[Exeunt Sal. and Salı. and, when you have them, they are not worth
Lor. My lord Bassanio, since you have found the search.

Anths. Well; tell me now, what lady is the same,
We two will leive you ; but at dinner-time, To whom you swore a secret pilgrimage,
I pray you, have in mind where we must meet. That you to-day promis’d to tell me of ?
Bal. I will not fail you.

Bal. 'Tis not unknown to you, Anthonio,
Gra. You look ilot well, signior Anthonio ; How much I have disabled mine estate,
You have too much respect upon the world : By fomething shewing a more twelling port
They lose it, that do buy it with much care. Than my faint mcans would giant continuance :
Believe me, you are marvellouliy chang’d. Nor do I now make moan to be abridg'd

Anth. I hold the world but as the world, Gratiano; From such a noble rate ; but my chief care
A fage, where every man must play a part, Is, to come fairly off from the great debts,
And mine a fad one.

Wherein my time, something too prodigal, Gra. Let me play the fool! :

Hath left me gaz'd : To you, Anthonio, With mirth and laughter let old wrinkles come; I owe the most, in money, and in love; And let my liver rather heat with wine,

And from your love I have a warranty
Than my heart cool with motifying groans. To unbuithen all my plots, and purposes,
Why should a man, whose blood is warm within, How to get clear of all the debts I owe.
Sit like his grandire cut in alabaster?

Arth. I pray you, good Ballanio, let me know it;
Sleep when he wakes and creep into the jaundice And, if it stand, as you yourself 1till do,
By being peevith : I tell thee what, Anthonio,-- Within the eye of honour, be affur’d,
I love thee, and it is my love that speaks ; My purse, my person, my extremest means,
There are a sort of men whose visages

Lye all unlock'd to your occasions. (thaft,
Do cream and mantle, like a ftanding pond ; B. In my school-days, when I had loit one
And do a wilful stillness entertain,

I thot his fellow of the self-fame flight With pur pose to be dreft in an opinion

The self-lame way, with more advised watch, Of wisdom, gravity, profound conceit ;

To find the other forth; and by advent'ring both, As who should say, “ 1 an Sir Oracle,

I oft found both : I urge this childhood proof, " And when I ope my lips, let no dog bark !" Because what follows is pure innocence. O, my Anthonio, I do know of these,

11 owe you much; and, like a wilful youth,

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1 This alludes to the common comparison of human life to a stage-play. So that he desires his may be the tool's or buffoon's part, which was a constant character in the old farces; from whence came the phrasc, to play the fool. 2 Our author's in caning is, that some people are thought wise whilst they kecp filence; who, when they open their mouths, are such stupid praters, that the hearers cannot help calling them fools, and so incur the jadgment denounced in the gospel. 3 The humour of collits in its being an allusion to the practice of the puritan preachers of those times; who being generally very long and tedious, were often forced to put off that part of iheir fermon called the cxo kortation, tili after dinner,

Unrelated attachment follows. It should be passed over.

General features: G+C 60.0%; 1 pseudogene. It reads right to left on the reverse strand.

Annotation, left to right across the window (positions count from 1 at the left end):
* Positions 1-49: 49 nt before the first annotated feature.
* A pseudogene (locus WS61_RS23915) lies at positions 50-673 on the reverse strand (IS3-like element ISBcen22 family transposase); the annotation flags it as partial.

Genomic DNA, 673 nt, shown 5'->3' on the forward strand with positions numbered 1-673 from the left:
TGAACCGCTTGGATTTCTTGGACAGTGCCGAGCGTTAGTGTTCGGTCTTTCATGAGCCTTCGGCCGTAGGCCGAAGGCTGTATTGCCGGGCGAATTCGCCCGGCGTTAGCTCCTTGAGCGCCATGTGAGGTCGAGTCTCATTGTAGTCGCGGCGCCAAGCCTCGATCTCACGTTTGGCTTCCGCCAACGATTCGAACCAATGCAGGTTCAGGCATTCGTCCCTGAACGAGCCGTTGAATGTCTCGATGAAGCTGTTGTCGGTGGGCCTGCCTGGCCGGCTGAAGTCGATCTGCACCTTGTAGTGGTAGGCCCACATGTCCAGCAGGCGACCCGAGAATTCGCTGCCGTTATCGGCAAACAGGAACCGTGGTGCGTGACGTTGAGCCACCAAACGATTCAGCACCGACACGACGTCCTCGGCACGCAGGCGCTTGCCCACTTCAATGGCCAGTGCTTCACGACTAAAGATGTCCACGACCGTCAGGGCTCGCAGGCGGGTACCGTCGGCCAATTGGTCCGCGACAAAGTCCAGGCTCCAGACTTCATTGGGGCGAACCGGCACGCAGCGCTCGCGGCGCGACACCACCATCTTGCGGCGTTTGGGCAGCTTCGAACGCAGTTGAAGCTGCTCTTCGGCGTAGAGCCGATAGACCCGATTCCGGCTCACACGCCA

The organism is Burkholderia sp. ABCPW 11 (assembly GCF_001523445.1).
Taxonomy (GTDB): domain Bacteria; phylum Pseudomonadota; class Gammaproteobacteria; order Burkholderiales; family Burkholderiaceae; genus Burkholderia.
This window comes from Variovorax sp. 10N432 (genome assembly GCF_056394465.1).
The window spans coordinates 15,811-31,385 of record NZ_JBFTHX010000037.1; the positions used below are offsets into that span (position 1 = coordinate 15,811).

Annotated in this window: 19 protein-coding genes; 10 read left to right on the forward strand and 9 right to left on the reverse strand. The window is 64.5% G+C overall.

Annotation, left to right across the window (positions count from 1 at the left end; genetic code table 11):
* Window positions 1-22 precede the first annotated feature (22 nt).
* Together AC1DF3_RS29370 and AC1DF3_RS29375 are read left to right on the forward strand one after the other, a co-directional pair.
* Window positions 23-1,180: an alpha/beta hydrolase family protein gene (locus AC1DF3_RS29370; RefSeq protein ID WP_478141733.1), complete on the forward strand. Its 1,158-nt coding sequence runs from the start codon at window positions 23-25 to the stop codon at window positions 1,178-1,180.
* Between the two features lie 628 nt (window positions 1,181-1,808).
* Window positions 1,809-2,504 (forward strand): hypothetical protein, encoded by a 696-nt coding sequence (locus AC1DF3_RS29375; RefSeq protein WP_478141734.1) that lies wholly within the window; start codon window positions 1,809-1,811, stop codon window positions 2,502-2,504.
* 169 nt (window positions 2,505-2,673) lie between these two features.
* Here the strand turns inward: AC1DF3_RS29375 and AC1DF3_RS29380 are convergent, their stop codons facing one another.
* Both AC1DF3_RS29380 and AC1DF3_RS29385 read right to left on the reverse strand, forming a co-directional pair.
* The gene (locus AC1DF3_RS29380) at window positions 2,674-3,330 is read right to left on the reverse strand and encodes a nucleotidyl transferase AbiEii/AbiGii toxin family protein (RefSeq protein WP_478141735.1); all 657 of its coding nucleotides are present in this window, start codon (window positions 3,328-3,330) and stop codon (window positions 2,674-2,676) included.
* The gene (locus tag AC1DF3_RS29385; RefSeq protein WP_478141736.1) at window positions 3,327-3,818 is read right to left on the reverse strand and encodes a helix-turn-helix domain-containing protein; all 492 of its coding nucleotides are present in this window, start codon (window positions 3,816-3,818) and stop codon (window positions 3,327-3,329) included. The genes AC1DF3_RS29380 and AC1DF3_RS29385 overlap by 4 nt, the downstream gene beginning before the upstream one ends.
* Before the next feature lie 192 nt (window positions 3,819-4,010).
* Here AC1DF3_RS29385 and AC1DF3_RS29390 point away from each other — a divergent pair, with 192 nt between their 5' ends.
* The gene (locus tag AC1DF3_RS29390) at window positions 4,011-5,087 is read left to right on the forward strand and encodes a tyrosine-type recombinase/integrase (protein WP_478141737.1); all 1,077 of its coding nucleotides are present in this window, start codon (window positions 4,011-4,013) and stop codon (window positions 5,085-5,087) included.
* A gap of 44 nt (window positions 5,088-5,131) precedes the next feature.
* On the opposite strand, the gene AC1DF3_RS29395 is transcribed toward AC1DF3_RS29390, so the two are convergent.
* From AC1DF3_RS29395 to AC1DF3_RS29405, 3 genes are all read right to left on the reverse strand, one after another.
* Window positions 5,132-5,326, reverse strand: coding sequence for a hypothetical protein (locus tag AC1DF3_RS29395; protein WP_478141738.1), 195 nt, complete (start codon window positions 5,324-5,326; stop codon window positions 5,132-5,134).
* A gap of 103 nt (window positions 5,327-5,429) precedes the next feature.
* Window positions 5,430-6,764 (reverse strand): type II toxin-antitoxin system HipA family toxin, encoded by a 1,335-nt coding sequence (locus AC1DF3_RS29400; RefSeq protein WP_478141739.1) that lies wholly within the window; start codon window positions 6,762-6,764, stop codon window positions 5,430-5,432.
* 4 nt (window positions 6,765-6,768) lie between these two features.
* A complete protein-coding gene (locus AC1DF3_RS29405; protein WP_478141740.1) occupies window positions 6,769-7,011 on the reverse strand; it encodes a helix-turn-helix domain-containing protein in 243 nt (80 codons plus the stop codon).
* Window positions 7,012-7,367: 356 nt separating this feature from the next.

That which I owe is lost: but if you please blood; but a hot temper leaps o'er a cold decree : To thovi ancther arrow that self wav

tuch a hare is madness the youth, to skip o'er the Which you did shoot the first, I do not doubt, meshes of good counsel the cripple. But this reaAs I will watch the aim, or to find both,

foning is not in the fashion to chuse me a husband: Or bring your latter hazard buck again,

-0 me, the word chuse! I may neither chuse And thankfully reft debtor for the funt. [time, whom I would, nor refuse whom I dislike; fo is

rinth. You know me weii; and herein spend but the will of a living daughter curb'd by the will of To wind abeut my love with.circumitance ; a dead father :-Is it not hard, Nerilla, that I canAnd, out of doubt, you do me now more wrong, not chufe one, nor refule none ? In making question of my uttermoft,

Ner. Your father was ever virtuous ; and holy Thain if you had made wate of all i have : men, at their death, have good inspirations; thereThen do but fay to me what I thould do, fore, the lottery, that he hath devised in these three That in your knowledge may by me be done, chefts, of guld, silver, and lead, (whereof who chures And am I preft' unto it: therefore fpeak. his meaning, chufes you) will, no doubt, never be Baf. In Belmont is a lady richly left,

choten hy any rightly, but one who you thall rightly And she is fair, and, fairer than that word, love. But what warmth is there in your affection Of wondrous virtuss : sometimes 2 from her eyes towards any of these princely suitors that are alI éid receive fair 1peechless meisages :